Not long ago, a group of distinguished academics and government officials from Poland filed into the Santa Monica offices of world-renowned architect Frank Gehry. They came to talk about a Jewish museum.
Gehry is their dream pick to design the Museum of the History of the Polish Jews. Slated for completion in 2005 at an estimated cost of $55 million, the 46,000-square-foot Warsaw museum will display an integral part of Poland's past to future generations.
"The Polish people should be acquainted, and to some degree confronted with the Jewish history of Poland," said historian Jerzy Halbersztadt, project director. "The Holocaust brought Jewish life in Poland to an end. We need this important part of our history, which was amputated in such a brutal way, to be brought again to us so it will not haunt us like a phantom limb."
The museum will rise across from the memorial to the Warsaw Ghetto Uprising, on land donated by the city. On the same plot of land in 1944, the Jewish Council, or the Judenrat, organized for the last stages of the ghetto.
Inside the state-of-the-art museum, visitors will see Polish Jewish life in all its glory, as well as in its depths. Using multimedia technology and life-sized re-creation, the museum will allow visitors to enter the homes, streets and villages that nurtured Polish Jewry for almost 1,000 years. Visitors will be able to witness the thriving 16th-century yeshiva world with a visit inside Salomon Szachna's yeshiva in Lublin, and see a performance of S. Anski's "The Dybbuk," with the famous actress Ester Rachel Kaminska.
Event Communications, a British design group, will help historians re-create Nalewki Street, a bustling thoroughfare from Warsaw's prewar Jewish quarter.
The museum will draw on its collection of tens of thousands of artifacts to enhance the displays.
Those displays will include exhibits on the Nazi invasion of Poland, and the subsequent extermination of the majority of the country's Jews. A model of the Warsaw Ghetto, complete with walls rimmed with barbed wire and glass shards, will also have a prominent place.
The push to finance and build the museum comes as Poland struggles to deal with its Jewish past. Some 3.5 million Polish Jews perished in the Holocaust. The communist regine stifled investigation into the war years, but since communism's fall there has been national soul-searching regarding the country's wartime atrocities against Jews.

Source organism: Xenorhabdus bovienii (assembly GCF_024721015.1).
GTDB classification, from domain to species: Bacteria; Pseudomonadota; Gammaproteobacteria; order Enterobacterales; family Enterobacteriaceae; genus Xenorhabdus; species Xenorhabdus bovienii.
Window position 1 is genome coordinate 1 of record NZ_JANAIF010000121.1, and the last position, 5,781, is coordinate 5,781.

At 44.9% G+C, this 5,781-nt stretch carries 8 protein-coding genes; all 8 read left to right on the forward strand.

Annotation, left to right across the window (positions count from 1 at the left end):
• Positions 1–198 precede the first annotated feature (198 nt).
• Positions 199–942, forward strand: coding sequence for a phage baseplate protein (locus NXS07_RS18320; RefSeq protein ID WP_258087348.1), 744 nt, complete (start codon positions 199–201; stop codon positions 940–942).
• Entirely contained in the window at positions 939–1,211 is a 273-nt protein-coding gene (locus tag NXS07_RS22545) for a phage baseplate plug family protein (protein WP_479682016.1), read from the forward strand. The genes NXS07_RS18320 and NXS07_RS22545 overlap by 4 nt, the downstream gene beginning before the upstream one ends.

At the same time, Jewish culture in Poland is undergoing something of a revival. New Jewish theaters, Yiddish and klezmer festivals, Jewish restaurants and bookshops have become widely popular among all Poles, not just the country's 8,000 Jews.
The impetus behind the museum came as much from Polish Jews as from the government. The founding director was the late Jeshajahu Weinberg, creator and past director of the Museum of the Diaspora in Tel Aviv. The project's chief historian is professor Israel Gutman of the Hebrew University and Yad Vashem in Jerusalem. Former Israeli Prime Minister Shimon Peres heads the museum's international committee.
The Holocaust is a blot on Polish Jewish history, say organizers, but it must not obliterate the high points of Jewish life in Poland. Announcing the museum to Jewish leaders in New York earlier this year, Polish Prime Minister Leszek Miller said, "Jews were not just ordinary guests in Poland. The nations of Poland and the Jewish nation have over a thousand years of common history, and the disappearance of Jews from Poland was a great impoverishment for the country."
The exhibits will feature some of the notable heirs of Polish Jewish culture, from I. B. Singer, Sam Goldwyn and David Ben-Gurion to director Roman Polanski and architect Daniel Libeskind. Gehry, himself, is the descendant of Jews from Lodz, Poland.
Organizers hope the museum will serve to educate not just future generations of Poles, but Jews as well. Over 100,000 Jewish tourists visit Poland each year, many of them from Israel. In addition, numerous Jewish youth groups tour through the country. By some estimates, as many as 80 percent of Jews across the world can claim some Polish roots. Organizers project that 250,000 people a year will visit the completed museum.
The Polish government will provide 25 percent of the museum's construction cost, with private donations expected to make up the rest. So far, organizers have raised a fraction of that, and they are turning to Jewish Americans of Polish ancestry for financial help. Locally, the Polish Consulate General is helping to establish a Los Angeles-area fundraising group (send e-mail to firstname.lastname@example.org for more information).
In the meantime, Gehry has done some initial consultation, and organizers are hopeful that they can raise the remaining funds. The museum won't diminish the Holocaust, Halbersztadt said, adding, "Our museum will be a museum of life."